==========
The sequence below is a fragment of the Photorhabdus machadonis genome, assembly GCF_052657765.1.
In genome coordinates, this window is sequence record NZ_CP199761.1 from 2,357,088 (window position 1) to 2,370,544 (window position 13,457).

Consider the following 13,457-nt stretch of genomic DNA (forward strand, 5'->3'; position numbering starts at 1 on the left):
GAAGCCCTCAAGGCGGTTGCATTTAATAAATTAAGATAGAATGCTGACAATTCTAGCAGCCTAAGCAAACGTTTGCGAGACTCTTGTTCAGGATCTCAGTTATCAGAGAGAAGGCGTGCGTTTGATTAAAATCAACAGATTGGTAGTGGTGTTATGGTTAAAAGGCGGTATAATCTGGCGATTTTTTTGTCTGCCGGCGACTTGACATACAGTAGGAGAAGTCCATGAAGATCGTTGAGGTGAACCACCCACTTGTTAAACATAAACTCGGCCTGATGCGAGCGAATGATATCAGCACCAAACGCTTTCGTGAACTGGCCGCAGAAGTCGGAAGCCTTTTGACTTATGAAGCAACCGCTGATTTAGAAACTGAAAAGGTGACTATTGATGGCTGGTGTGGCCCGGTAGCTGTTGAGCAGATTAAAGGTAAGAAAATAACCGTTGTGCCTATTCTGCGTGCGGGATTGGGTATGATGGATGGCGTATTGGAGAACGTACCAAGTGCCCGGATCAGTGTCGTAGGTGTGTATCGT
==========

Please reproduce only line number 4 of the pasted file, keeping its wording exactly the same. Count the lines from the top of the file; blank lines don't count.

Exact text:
GAAGCCCTCAAGGCGGTTGCATTTAATAAATTAAGATAGAATGCTGACAATTCTAGCAGCCTAAGCAAACGTTTGCGAGACTCTTGTTCAGGATCTCAGTTATCAGAGAGAAGGCGTGCGTTTGATTAAAATCAACAGATTGGTAGTGGTGTTATGGTTAAAAGGCGGTATAATCTGGCGATTTTTTTGTCTGCCGGCGACTTGACATACAGTAGGAGAAGTCCATGAAGATCGTTGAGGTGAACCACCCACTTGTTAAACATAAACTCGGCCTGATGCGAGCGAATGATATCAGCACCAAACGCTTTCGTGAACTGGCCGCAGAAGTCGGAAGCCTTTTGACTTATGAAGCAACCGCTGATTTAGAAACTGAAAAGGTGACTATTGATGGCTGGTGTGGCCCGGTAGCTGTTGAGCAGATTAAAGGTAAGAAAATAACCGTTGTGCCTATTCTGCGTGCGGGATTGGGTATGATGGATGGCGTATTGGAGAACGTACCAAGTGCCCGGATCAGTGTCGTAGGTGTGTATCGT